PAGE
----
5 kitchen and cooking tips for fibromyalgia

5 kitchen and cooking tips for fibromyalgia

When you have Fibromyalgia or any other chronic illness it’s really important to eat healthy, but cooking from scratch often seems like a daunting task. Some days it’s too tiring to stand, some days your hands are too stiff to cooperate, some days your pain levels are too high, and some days you are just too exhausted. That leaves a lot of days where you don’t have the energy to make yourself a fresh meal. I’ve shared my favorite chronic illness kitchen tools previously, but I also have a few tips and tricks I use in the kitchen that don’t involve tools.

1. Simplify ingredients

One of my new favorite tricks is to buy rotisserie chicken from the grocery store. I can peel off the chicken while I’m sitting down, then I throw the carcass into a stockpot with some vegetables, and two hours later I have homemade chicken broth. It’s a little easier than cooking up my own chicken, and having homemade chicken broth is a lot healthier than the stuff from the store.

Another thing that can make a big difference is buying pre-cut vegetables. Sometimes the repetitive motion of cutting is too painful, so I’ve learned that sometimes it’s worth it to pay extra to avoid it (I will never shred another carrot as long as live).

2. Utilize a slow cooker as much as possible

Slow cookers are for the people who just want to dump and go. It’s so easy to throw in a couple ingredients, and then come back a few hours later with a finished meal.

Here’s a few of my favorite recipes:

3 ingredient meatballs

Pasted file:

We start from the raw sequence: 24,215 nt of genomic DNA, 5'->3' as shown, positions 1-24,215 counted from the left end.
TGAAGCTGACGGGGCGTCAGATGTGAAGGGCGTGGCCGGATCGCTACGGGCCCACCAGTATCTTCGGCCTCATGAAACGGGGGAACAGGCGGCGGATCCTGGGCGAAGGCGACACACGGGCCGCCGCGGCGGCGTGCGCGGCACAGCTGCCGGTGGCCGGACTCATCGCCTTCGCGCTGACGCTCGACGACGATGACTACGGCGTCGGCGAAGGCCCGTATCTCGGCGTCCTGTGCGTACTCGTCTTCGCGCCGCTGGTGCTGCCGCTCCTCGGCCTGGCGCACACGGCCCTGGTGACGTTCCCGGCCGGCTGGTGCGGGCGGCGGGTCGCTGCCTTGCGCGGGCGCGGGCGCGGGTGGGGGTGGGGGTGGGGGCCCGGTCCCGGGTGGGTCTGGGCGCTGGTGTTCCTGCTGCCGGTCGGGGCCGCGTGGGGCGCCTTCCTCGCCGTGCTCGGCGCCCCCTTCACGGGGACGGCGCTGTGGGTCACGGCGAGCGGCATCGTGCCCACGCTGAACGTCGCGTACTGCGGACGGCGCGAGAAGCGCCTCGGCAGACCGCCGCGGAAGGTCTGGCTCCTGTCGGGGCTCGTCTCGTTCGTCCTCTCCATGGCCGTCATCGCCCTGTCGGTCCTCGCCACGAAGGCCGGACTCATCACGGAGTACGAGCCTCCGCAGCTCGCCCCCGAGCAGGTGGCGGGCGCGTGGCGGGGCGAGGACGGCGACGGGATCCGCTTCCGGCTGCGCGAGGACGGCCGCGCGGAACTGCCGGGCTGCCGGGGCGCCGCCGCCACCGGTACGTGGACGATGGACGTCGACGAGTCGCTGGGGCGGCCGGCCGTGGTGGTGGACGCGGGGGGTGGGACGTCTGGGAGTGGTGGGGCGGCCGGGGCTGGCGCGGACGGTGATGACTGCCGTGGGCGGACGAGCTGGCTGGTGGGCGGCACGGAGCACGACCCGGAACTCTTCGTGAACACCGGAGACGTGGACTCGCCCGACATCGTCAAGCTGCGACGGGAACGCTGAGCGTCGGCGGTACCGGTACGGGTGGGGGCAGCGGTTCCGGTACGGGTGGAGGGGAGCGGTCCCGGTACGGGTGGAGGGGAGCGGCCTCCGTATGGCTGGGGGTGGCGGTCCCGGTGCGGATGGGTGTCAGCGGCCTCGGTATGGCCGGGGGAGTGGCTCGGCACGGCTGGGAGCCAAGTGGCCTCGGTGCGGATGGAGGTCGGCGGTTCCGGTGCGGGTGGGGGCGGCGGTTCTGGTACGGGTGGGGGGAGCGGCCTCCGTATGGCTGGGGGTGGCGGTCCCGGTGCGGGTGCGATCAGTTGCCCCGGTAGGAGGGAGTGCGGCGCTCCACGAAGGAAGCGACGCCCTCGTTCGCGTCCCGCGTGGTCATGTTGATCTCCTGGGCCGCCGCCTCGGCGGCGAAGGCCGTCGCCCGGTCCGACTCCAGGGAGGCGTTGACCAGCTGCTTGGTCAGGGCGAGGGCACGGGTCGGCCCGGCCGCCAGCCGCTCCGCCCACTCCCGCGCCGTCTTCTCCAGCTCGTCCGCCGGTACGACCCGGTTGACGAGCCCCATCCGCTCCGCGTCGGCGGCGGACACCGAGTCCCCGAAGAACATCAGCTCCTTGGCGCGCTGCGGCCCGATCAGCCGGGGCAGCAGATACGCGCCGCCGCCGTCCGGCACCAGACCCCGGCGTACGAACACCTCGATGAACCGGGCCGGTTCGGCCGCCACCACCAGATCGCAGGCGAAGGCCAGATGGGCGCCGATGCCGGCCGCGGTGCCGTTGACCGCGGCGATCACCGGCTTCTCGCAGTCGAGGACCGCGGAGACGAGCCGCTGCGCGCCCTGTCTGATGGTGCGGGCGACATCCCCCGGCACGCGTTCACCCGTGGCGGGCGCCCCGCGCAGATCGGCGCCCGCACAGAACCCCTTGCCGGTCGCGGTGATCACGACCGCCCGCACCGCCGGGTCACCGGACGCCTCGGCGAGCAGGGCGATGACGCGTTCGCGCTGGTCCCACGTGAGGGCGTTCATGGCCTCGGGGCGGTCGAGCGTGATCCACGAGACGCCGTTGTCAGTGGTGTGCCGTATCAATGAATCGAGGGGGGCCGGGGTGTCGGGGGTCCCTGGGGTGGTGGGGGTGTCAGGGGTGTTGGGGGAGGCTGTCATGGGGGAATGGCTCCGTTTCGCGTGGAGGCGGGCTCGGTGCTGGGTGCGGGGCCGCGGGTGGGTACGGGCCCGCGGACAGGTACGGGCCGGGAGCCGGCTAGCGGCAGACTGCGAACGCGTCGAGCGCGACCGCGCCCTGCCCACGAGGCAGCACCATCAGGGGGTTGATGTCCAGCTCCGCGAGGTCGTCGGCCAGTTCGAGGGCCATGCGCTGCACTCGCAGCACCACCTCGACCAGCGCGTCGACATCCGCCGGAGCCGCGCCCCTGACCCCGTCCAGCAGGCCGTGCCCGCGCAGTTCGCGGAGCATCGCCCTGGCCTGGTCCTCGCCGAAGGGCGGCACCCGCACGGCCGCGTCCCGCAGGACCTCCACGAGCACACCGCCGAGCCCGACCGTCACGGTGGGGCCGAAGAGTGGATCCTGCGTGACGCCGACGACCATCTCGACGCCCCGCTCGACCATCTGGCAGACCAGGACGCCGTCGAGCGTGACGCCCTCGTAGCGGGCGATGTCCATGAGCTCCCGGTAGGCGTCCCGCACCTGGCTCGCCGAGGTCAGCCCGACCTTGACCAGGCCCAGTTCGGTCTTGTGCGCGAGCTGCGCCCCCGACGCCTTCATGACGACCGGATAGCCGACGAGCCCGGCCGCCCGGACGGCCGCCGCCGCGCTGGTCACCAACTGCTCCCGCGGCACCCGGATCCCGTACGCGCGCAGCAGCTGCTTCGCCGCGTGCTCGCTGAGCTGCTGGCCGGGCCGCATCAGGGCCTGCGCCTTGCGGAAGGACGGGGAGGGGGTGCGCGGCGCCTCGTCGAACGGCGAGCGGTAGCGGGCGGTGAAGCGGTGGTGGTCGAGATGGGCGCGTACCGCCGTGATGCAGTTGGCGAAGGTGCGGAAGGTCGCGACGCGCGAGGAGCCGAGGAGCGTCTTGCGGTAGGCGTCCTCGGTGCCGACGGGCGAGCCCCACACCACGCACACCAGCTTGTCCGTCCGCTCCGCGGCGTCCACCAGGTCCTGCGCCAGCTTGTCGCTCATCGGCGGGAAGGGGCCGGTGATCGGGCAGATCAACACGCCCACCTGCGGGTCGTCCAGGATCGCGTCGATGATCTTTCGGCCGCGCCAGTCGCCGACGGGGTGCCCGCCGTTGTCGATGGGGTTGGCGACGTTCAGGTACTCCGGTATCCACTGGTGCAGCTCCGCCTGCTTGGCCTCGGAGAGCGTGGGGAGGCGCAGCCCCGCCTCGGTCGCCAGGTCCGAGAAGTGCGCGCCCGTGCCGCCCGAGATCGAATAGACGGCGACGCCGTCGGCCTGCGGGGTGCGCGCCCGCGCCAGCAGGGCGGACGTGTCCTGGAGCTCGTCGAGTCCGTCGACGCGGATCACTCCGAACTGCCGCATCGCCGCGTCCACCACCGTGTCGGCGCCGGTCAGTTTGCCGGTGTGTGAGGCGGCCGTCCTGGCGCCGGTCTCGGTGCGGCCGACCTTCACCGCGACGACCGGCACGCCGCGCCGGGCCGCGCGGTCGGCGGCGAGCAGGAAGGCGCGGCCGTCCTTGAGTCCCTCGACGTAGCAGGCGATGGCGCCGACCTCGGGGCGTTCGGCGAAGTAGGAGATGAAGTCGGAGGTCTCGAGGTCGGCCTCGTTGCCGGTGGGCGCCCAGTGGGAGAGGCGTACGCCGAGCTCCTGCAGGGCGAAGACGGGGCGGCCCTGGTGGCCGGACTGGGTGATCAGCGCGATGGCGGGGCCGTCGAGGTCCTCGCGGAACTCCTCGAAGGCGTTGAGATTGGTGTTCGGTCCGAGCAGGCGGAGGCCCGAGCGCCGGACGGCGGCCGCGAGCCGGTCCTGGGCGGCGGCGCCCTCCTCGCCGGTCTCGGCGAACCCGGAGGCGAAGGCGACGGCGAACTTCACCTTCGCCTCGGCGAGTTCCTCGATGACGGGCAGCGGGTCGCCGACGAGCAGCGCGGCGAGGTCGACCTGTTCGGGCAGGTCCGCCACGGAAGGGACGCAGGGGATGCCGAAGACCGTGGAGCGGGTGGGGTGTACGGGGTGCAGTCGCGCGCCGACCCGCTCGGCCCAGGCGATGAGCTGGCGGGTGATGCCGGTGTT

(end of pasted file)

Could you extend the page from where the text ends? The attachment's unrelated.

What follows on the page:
Crockpot Lasagna (this one’s a little more work, but still the easiest lasagna ever)

Tomato Basil Parmesan Soup

Dr. Pepper Pulled Pork

3. Cook in bulk

Take advantage of your good days cook more than you need. Then throw your extra portions in the freezer to be thawed on your bad days. I’ll be the first to admit that I’m terrible at doing this because it never seems like I have extra energy, but it’s something I’m working on. There are thousands of links on Pinterest dedicated to make ahead meals, for me it’s just a matter of finding the energy to do it.


4. Take breaks while cooking

Don’t push yourself to do everything at once. For example, if you’re waiting for something like rice to finish cooking don’t rush to do the dishes, take a moment to sit down and rest. If you pace yourself you will have more energy in the end.

5. If all else fails…

We all have days where we having nothing in the freezer and cooking is impossible. Give yourself a break and enjoy a precooked meal you bought from the grocery store or some takeout. Yes, they are not the healthiest thing but sometimes you have to do what you have to do. Unless you have special dietary restrictions one unhealthy meal is not going to kill you. Enjoy your meal and try again another day.

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2 thoughts on “5 kitchen and cooking tips for fibromyalgia

  1. Hi Shelley,
    I can’t tell you how relevant this post is right now!
    For the last 20 years, Bridget has suffered from Rheumatoid Arthritis, she fails to respond to treatment and that has resulted in extensive joint damage to her hands. Although bad, it wasn’t the end of the world because I was still able to do all the cooking.
    Fast forward to late last year, I suddenly developed widespread pain, extreme tiredness and the inability to think in a straight line. Many GP visits and specialist appointments later I was diagnosed with Fibromyalgia.
    As a travel blogger who writes about travelling with a wheelchair, I thought it was the end of the world, little did I know the effort to push a wheelchair would be the least of my problems.
    The effort it now takes to cut, peel and chop are much more life changing and that’s where your tips come in.
    I now buy everything peeled and chopped where I can, I have bought a slow cooker which we use daily and most of all, rather than getting down about the things I can’t do, I cherish the things that I can.
    Thank you for this post and I look forward to reading much more of your blog.

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